WORKERS CLOSE the aid distribution centers of the UN Relief and Works Agency for Palestine Refugees in Rafah in February, protesting against the reduction in food aid.
(photo credit: ABED RAHIM KHATIB/FLASH90)

The Biden administration claims it can restore funding to the PA without violating the TFA. It claims its goal is to provide humanitarian assistance, rebuild trust with the Palestinians that was undermined by the Trump administration, economically stabilize the government while advancing the moribund peace process with Israel.

The Trump administration cut off funding to the PA and UNWRA, the UN agency that financially supports descendants of Palestinian refugees. The Biden administration is also planning as a goodwill gesture to reverse Trump’s decision to close the PLO / PA office in Washington, which was done to give more consequence to their continuing to incite and pay for terrorism. 

The State Department report is clear enough; it says the “PA expressed its intention to expend approximately $151.6 million in payments to convicted prisoners, administrative detainees, and former prisoners (and) expressed its intention to expend approximately $191 million in support of families of deceased Palestinians referred to as ‘martyrs’ by the PA.” In November 2020, PA President Mahmoud Abbas said they would “remain loyal to the souls of martyrs, the blood of injured, and the sufferings of prisoners… we will not abandon them.”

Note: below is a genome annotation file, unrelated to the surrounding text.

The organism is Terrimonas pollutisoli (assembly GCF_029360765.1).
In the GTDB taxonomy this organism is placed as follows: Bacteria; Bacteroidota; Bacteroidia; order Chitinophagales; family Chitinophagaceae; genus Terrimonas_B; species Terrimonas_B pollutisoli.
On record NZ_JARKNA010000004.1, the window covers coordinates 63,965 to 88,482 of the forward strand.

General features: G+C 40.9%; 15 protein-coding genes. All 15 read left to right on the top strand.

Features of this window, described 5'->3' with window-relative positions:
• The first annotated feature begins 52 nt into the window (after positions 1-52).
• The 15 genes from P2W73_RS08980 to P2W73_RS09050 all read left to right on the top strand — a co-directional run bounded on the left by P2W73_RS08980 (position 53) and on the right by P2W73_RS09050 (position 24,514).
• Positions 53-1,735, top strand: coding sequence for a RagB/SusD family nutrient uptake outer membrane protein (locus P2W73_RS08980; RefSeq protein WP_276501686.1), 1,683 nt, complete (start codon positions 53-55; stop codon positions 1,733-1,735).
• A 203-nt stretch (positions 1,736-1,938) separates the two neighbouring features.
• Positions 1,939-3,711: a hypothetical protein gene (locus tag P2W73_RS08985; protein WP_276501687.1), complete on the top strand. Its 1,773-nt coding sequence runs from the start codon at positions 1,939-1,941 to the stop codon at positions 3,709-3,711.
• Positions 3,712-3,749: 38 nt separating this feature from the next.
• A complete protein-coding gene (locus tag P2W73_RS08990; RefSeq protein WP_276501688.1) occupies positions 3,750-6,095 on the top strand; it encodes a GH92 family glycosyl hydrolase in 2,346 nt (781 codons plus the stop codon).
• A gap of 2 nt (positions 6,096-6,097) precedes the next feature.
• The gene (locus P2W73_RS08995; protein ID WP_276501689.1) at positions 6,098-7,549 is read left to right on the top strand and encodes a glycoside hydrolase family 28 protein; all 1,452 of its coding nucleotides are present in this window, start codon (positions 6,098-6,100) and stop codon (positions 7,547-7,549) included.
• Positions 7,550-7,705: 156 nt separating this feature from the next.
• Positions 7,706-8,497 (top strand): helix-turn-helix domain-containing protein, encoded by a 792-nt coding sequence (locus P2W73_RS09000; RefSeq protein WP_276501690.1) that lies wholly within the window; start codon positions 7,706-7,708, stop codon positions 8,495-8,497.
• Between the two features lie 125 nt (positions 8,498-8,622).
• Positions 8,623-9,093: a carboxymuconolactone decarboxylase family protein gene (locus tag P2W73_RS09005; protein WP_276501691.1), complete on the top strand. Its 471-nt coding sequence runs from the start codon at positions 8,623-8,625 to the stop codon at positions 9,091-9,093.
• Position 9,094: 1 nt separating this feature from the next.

The perverse incentive used by the PA is that the more gruesome and worse the attack, the more money the imprisoned “martyr” and his family receive through the PA’s Martyr’s Fund. The PA spends nearly $350 million per year on Pay for Slay, but just $220 million for its other welfare programs for the rest of its citizens.